November 15, 2003
Business funding has become more challenging lately as rates appear to be on the rise and venture capital seems to have dried up. What were yesterday’s obvious funding solutions may seem to be a pipe dream as both banks and investors become more reluctant to assume the same risks that, in the evolving economic environment, may result in reduced profits. Consequently, today’s small to mid size businesses have to be more creative in their quest to find the necessary financing that will allow them to prosper. Companies that can show increasing revenues, possess strong business plans, and have stable management teams remain viable risks for financiers.
Conventional banks are often the best starting point for business financing. However, this is a time when tunnel vision is not appropriate. If financing is necessary to achieve one business goal, it is possible that other concurrent needs may also be appropriately addressed simultaneously. Packaging total needs and shopping the package to a prospective lender can open the lines of communication with loan officers and quickly determine the ceiling that a conventional lender is in a position to provide. Often businesses find that a combination of loans, including traditional mortgage loans, term loans, and lines of credit, can be satisfactorily negotiated to accomplish the task.
It is possible however; that a business’s total funding needs may be beyond the scope of a single conventional lender’s capabilities. This is when it is time to start thinking out of the box. One of the most popular alternative scenarios is to seek out private financing. This comes in many forms, and careful consideration of the options can usually produce at least one viable option. For example family members, friends and other potential private investors may be approached for an influx of necessary cash, however this is not a time for handshake deals. Any arrangement for private investment into your business should always be in writing with the advice of professional counsel to facilitate future funding success and avoid both timely and costly litigation down the road.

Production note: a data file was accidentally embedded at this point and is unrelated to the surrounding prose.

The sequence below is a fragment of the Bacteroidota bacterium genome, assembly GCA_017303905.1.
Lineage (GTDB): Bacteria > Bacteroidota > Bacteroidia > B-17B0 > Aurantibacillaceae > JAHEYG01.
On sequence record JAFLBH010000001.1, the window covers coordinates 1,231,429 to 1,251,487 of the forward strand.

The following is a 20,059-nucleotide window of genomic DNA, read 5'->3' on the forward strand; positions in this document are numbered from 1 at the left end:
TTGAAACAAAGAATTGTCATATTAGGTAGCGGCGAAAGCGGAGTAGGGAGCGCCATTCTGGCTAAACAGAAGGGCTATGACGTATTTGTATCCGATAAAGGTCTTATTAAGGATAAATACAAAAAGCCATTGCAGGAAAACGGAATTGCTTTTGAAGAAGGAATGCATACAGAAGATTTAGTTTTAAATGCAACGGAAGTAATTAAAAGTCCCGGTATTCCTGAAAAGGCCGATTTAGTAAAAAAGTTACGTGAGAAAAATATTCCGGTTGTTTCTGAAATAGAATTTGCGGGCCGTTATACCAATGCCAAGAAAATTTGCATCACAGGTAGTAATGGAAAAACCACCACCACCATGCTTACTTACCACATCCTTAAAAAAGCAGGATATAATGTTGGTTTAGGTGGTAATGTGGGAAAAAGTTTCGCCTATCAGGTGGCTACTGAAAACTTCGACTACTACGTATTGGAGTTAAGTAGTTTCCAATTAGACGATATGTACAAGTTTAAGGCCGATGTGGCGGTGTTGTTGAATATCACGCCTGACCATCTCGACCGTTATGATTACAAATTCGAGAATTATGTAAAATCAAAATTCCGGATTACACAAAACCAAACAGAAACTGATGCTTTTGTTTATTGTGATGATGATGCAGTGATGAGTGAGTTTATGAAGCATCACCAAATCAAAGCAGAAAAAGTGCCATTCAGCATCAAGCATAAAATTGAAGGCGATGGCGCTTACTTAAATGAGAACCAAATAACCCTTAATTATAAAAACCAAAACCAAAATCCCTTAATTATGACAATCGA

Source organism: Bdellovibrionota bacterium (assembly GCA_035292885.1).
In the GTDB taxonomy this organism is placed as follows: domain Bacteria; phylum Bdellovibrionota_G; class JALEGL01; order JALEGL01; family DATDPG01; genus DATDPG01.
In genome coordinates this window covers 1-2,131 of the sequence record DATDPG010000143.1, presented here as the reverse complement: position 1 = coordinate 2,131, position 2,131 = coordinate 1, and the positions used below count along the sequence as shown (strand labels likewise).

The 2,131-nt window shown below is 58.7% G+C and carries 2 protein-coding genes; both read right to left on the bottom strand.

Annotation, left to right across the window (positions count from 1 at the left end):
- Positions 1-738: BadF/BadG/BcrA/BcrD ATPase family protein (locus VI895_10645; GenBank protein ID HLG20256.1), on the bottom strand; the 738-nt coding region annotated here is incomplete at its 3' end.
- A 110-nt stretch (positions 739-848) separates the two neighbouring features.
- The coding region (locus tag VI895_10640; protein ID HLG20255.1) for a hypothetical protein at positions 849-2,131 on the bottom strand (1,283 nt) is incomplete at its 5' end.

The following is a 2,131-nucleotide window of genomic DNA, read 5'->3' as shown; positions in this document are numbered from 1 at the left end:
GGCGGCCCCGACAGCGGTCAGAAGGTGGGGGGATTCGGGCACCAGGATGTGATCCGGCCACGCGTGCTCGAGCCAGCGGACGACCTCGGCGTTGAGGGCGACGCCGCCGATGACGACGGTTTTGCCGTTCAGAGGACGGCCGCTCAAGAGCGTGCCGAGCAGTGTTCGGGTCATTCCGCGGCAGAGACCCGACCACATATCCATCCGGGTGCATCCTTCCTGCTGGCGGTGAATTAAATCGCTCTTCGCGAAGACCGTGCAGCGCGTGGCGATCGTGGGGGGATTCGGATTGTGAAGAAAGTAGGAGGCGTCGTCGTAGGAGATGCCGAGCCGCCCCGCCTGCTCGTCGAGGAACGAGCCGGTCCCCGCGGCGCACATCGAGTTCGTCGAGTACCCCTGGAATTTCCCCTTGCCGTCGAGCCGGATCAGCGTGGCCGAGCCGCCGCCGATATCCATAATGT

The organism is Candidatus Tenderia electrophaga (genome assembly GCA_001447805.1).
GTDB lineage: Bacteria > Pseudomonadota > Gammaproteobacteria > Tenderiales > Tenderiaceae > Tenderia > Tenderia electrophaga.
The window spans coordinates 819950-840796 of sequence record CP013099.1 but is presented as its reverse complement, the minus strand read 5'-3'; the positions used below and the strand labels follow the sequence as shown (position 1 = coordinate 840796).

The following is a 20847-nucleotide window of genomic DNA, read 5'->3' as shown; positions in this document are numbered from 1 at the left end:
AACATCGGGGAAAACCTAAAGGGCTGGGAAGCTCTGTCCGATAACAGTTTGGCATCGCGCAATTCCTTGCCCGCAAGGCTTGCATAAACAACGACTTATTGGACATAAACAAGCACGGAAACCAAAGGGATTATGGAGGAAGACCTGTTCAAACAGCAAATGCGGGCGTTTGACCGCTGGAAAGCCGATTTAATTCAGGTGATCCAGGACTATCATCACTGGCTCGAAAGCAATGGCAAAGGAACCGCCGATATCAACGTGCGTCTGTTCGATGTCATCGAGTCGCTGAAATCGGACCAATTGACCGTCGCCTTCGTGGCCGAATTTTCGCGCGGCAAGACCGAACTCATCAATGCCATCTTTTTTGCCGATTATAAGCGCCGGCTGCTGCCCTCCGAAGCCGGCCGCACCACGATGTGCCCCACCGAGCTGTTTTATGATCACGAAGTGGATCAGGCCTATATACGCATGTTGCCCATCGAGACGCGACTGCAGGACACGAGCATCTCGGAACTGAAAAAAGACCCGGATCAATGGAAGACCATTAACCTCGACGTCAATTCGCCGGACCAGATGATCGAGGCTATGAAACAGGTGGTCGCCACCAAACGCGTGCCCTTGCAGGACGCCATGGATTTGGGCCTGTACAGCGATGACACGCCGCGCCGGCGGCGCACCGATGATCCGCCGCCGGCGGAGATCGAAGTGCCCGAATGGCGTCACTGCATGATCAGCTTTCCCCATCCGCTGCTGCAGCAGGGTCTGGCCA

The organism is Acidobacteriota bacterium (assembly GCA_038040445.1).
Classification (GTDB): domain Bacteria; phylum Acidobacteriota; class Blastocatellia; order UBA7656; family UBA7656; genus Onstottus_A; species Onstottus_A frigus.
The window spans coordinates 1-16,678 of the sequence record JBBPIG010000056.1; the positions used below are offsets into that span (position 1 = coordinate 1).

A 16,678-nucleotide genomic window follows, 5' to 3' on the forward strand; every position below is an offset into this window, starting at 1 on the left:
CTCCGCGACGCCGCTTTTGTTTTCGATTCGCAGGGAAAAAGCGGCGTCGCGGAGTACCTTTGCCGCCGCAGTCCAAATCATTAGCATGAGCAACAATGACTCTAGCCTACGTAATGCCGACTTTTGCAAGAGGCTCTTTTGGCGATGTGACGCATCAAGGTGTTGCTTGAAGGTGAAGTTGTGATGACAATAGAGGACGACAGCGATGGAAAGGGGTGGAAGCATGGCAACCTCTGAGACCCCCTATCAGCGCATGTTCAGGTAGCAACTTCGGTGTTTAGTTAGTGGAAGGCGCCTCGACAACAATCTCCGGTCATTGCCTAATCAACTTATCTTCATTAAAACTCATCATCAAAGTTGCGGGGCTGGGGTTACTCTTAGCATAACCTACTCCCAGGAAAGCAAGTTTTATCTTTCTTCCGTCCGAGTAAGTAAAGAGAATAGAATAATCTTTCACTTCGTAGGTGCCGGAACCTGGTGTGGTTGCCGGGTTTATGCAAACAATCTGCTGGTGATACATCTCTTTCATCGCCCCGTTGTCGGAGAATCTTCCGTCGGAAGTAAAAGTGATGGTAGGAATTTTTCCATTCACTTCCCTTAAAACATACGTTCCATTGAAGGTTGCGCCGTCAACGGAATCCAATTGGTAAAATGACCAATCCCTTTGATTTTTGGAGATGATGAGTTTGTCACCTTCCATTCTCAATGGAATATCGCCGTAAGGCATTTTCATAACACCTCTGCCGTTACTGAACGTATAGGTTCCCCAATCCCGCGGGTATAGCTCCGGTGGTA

Private equity is another available resource. This venture typically involves an investment of equity in exchange for a certain percentage of ownership in the business, which may be concurrent with the timing of the investment or in the nature of options or warrants exercisable by the investor at a future date. The established triggers for the exercise of such options/warrants may be performance based, and thus shift in time relative to the success of future performance against established goals. This risk may be worthwhile if business owners are confident in their ability to succeed; and therefore maintain control of their company.
Strategic partnerships may also be utilized to secure additional capital. Joining forces with another company can sometimes secure a distribution channel or ensure a steady product flow, which may be very attractive to a vendor, client or even a competitor with cash to spare. Reviewing all business alliances may reveal a synergy with a company that could prove mutually beneficial by providing the funding you require while providing your new business partner with a specific benefit they desire.